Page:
People living with dementia have a sentence that will eventually reduce them to a life that bears little thought.
Perhaps if we sit and think constantly about the enviable then that is possibly what ( In time ) will happen.
We cannot choose our destiny but we can choose the journey even if we are dealt some health issues that effect our day-to-day living.
I once had the honour and privilege of meeting and spending time with a filidamide baby who was born without arms or legs. One of the most positive people with a disability I have ever had the pleasure to talk to. When I met this young lady ( circa 1988 ) aged approx 18 the first thing she said to me was ” If you are going to feel sorry for me, don’t or I will not talk to you. Of course she was in a wheel chair with her parents. Her mum later said to me that she admonishes any person who feels sorry for her. This beautiful young lady was a delight to talk to and always laughing and smiling more than able-bodied people. I was at the time working in the hospitality industry.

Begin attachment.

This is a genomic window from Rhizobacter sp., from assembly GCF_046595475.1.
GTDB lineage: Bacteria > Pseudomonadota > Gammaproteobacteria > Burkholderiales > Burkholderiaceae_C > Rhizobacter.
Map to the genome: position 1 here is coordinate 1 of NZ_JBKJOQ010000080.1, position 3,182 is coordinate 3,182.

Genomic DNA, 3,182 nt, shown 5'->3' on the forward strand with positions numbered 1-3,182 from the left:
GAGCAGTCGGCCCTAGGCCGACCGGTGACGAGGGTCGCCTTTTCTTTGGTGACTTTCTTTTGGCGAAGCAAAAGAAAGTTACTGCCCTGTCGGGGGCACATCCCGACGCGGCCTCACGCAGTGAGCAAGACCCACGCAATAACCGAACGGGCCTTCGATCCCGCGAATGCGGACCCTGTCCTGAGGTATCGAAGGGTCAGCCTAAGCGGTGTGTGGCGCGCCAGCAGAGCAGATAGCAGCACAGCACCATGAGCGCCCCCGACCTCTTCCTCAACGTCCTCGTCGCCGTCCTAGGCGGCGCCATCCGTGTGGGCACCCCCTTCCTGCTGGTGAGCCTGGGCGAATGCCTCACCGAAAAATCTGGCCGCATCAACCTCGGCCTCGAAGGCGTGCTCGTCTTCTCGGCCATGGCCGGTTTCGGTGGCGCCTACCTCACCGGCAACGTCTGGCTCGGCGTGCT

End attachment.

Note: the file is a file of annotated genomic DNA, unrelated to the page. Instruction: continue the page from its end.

She never once spoke about her disability, only her abilities to live and enjoy life.
Another young lady who I again had the privilege of knowing was 21 years old but was very short and looked like she was 16. She had completed a university degree but every licensed premise that she went to asked her for her I.D and then told her it was a fake. After checking out her I.D and her credentials I found that she was legitimate and wrote a note ” To whom it may concern ” with my details and contact phone number. About six months later the same girl came back and asked to see me. She was so delighted and excited that she gave me a big kiss for changing her life so much. She had shown the letter to so many people who had refused her entry that she had worn it out, so I had a couple more typed and printed off.
One small act of kindness and finding out who the person is and looking past the disability is a lesson we all can learn in life. Remember the girl with no arms and legs, she did not see herself as having a disability. What can you learn from that?